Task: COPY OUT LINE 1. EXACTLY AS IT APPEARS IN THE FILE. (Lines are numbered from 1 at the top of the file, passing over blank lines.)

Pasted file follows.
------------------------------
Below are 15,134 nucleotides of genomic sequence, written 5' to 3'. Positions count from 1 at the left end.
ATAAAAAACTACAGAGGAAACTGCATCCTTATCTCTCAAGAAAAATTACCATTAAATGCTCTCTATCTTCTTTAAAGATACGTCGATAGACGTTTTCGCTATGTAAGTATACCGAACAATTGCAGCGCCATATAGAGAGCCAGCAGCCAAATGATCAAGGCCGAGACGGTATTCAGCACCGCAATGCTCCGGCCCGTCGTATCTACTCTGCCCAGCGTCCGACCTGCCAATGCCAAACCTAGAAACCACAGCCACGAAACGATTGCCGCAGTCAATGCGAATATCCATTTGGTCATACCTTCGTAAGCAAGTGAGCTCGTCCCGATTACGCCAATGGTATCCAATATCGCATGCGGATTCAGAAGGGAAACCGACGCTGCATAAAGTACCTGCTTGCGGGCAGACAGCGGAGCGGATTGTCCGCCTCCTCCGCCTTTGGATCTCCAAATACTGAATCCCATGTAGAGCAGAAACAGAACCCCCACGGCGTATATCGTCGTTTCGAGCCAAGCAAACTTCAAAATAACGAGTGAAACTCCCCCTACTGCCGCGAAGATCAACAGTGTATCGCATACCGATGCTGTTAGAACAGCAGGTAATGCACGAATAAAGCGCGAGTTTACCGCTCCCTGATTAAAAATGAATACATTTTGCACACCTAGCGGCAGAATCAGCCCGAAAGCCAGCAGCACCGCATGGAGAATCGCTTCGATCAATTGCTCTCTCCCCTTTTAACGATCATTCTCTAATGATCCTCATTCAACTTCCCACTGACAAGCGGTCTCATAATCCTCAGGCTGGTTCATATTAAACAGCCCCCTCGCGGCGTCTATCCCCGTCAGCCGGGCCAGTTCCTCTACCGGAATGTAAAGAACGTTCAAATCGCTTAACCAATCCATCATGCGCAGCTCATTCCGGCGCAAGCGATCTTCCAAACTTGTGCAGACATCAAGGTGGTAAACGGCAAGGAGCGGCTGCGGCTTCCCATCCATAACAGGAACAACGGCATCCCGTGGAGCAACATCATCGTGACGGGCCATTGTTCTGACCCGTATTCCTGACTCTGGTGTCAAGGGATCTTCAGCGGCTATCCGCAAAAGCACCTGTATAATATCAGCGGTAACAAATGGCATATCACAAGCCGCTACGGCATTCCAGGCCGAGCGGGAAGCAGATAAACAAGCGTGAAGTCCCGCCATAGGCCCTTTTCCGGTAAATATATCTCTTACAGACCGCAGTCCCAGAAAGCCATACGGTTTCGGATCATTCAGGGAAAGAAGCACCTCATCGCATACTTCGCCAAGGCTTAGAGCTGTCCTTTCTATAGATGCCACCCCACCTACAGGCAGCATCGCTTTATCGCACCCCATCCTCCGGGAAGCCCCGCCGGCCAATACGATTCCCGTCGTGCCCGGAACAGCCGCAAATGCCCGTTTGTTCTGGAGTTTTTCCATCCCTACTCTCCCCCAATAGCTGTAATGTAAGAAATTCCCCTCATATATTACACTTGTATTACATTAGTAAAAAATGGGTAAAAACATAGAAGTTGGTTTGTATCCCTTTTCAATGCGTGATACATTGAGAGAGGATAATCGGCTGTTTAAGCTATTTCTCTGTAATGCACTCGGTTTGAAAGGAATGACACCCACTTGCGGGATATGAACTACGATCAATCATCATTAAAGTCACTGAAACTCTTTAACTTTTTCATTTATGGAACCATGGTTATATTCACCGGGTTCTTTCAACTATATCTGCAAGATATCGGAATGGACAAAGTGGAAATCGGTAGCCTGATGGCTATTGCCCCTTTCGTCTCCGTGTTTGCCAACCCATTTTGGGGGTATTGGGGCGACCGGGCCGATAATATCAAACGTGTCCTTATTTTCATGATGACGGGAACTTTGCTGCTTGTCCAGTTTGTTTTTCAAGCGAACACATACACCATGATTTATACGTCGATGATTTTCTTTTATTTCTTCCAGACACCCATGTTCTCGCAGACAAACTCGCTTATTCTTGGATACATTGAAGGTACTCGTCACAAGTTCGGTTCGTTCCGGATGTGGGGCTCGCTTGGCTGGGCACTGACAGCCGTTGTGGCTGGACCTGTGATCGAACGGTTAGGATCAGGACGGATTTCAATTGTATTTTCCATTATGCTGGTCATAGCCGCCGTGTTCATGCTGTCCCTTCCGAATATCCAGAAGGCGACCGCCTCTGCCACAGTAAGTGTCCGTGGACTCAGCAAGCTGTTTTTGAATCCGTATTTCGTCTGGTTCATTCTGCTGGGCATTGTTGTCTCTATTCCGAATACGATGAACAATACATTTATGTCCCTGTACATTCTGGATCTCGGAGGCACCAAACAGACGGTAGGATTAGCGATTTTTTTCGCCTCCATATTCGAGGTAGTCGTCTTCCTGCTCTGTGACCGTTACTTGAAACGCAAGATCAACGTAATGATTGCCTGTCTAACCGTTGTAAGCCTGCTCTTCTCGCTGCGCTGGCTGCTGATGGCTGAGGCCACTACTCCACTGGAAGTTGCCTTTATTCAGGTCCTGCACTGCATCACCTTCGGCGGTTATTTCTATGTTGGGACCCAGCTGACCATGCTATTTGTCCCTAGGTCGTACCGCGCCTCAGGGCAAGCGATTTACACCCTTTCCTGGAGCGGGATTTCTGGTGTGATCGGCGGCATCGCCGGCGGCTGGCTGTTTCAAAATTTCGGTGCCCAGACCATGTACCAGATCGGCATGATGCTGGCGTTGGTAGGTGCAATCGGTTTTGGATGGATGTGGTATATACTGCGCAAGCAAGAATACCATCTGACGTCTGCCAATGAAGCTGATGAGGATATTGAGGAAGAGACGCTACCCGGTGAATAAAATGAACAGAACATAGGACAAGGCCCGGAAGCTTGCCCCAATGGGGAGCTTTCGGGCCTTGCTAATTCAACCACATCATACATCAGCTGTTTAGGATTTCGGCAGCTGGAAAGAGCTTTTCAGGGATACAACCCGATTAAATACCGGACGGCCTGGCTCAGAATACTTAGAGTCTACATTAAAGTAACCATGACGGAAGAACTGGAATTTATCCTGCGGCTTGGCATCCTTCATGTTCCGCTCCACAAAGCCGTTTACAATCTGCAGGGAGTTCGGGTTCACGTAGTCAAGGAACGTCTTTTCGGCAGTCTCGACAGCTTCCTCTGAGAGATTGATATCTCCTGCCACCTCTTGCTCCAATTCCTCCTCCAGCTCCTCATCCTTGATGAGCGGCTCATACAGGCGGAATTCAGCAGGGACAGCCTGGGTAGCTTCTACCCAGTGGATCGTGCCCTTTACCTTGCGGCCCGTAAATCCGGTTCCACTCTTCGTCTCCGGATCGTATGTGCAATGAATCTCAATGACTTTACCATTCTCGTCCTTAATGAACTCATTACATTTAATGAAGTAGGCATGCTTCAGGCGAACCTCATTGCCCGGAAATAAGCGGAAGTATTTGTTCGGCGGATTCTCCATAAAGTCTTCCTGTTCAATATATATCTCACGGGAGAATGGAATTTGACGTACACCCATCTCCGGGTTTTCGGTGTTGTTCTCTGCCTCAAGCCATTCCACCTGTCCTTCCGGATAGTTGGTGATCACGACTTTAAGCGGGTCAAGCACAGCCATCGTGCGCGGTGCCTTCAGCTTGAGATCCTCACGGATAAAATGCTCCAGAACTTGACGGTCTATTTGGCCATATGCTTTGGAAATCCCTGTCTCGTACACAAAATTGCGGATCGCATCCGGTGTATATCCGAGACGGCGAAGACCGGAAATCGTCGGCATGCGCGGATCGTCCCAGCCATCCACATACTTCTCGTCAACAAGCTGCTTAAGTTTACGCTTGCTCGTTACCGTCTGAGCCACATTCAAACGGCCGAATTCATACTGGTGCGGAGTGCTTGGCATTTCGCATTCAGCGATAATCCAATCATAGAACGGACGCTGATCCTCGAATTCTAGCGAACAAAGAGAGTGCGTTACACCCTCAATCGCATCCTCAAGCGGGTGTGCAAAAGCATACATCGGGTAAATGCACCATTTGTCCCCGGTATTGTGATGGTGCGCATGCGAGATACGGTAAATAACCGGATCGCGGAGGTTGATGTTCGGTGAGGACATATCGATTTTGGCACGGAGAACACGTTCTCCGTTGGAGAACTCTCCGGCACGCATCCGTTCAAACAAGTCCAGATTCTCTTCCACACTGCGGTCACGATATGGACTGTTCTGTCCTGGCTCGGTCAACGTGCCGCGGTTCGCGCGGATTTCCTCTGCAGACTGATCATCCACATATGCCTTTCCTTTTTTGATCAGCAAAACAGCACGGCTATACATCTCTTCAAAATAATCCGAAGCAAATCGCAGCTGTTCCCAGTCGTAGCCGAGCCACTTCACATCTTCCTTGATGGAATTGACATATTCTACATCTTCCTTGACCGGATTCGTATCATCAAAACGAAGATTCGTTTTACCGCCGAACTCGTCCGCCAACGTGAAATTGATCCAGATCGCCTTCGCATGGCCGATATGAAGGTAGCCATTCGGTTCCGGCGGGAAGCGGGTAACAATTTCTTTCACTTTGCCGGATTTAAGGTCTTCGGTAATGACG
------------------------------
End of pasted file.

Below are 15,134 nucleotides of genomic sequence, written 5' to 3'. Positions count from 1 at the left end.